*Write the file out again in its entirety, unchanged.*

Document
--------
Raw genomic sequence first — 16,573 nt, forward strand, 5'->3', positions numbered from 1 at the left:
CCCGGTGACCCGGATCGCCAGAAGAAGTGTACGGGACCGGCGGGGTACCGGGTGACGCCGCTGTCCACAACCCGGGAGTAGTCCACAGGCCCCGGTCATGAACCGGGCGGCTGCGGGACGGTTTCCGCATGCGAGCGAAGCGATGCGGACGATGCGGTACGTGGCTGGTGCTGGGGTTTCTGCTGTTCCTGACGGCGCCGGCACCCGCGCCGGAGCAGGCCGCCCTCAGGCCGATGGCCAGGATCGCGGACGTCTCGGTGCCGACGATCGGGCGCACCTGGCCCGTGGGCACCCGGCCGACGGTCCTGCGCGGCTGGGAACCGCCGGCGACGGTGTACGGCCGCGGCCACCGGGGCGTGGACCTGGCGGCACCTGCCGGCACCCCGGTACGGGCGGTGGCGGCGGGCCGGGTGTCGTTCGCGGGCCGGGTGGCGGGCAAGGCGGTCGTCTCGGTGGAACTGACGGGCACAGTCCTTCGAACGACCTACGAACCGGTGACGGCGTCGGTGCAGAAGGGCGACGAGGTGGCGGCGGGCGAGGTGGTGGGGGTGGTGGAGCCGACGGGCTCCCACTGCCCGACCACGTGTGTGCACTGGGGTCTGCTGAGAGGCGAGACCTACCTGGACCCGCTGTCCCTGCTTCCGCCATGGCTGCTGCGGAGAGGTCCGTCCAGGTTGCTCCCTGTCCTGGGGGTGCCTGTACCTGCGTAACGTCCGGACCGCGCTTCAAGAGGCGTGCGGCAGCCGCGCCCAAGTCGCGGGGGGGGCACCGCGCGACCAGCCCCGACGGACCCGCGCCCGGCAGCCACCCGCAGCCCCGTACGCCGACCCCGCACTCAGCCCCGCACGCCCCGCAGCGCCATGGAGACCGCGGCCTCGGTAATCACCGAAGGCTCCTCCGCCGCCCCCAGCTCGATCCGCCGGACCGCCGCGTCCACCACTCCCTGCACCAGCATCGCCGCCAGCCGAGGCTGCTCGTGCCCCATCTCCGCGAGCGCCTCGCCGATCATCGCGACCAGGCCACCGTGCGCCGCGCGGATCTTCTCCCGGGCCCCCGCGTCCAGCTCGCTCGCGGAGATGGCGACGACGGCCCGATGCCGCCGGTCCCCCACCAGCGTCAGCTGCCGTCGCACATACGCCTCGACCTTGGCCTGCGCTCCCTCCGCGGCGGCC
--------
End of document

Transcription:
Raw genomic sequence first — 16,573 nt, forward strand, 5'->3', positions numbered from 1 at the left:
CCCGGTGACCCGGATCGCCAGAAGAAGTGTACGGGACCGGCGGGGTACCGGGTGACGCCGCTGTCCACAACCCGGGAGTAGTCCACAGGCCCCGGTCATGAACCGGGCGGCTGCGGGACGGTTTCCGCATGCGAGCGAAGCGATGCGGACGATGCGGTACGTGGCTGGTGCTGGGGTTTCTGCTGTTCCTGACGGCGCCGGCACCCGCGCCGGAGCAGGCCGCCCTCAGGCCGATGGCCAGGATCGCGGACGTCTCGGTGCCGACGATCGGGCGCACCTGGCCCGTGGGCACCCGGCCGACGGTCCTGCGCGGCTGGGAACCGCCGGCGACGGTGTACGGCCGCGGCCACCGGGGCGTGGACCTGGCGGCACCTGCCGGCACCCCGGTACGGGCGGTGGCGGCGGGCCGGGTGTCGTTCGCGGGCCGGGTGGCGGGCAAGGCGGTCGTCTCGGTGGAACTGACGGGCACAGTCCTTCGAACGACCTACGAACCGGTGACGGCGTCGGTGCAGAAGGGCGACGAGGTGGCGGCGGGCGAGGTGGTGGGGGTGGTGGAGCCGACGGGCTCCCACTGCCCGACCACGTGTGTGCACTGGGGTCTGCTGAGAGGCGAGACCTACCTGGACCCGCTGTCCCTGCTTCCGCCATGGCTGCTGCGGAGAGGTCCGTCCAGGTTGCTCCCTGTCCTGGGGGTGCCTGTACCTGCGTAACGTCCGGACCGCGCTTCAAGAGGCGTGCGGCAGCCGCGCCCAAGTCGCGGGGGGGGCACCGCGCGACCAGCCCCGACGGACCCGCGCCCGGCAGCCACCCGCAGCCCCGTACGCCGACCCCGCACTCAGCCCCGCACGCCCCGCAGCGCCATGGAGACCGCGGCCTCGGTAATCACCGAAGGCTCCTCCGCCGCCCCCAGCTCGATCCGCCGGACCGCCGCGTCCACCACTCCCTGCACCAGCATCGCCGCCAGCCGAGGCTGCTCGTGCCCCATCTCCGCGAGCGCCTCGCCGATCATCGCGACCAGGCCACCGTGCGCCGCGCGGATCTTCTCCCGGGCCCCCGCGTCCAGCTCGCTCGCGGAGATGGCGACGACGGCCCGATGCCGCCGGTCCCCCACCAGCGTCAGCTGCCGTCGCACATACGCCTCGACCTTGGCCTGCGCTCCCTCCGCGGCGGCC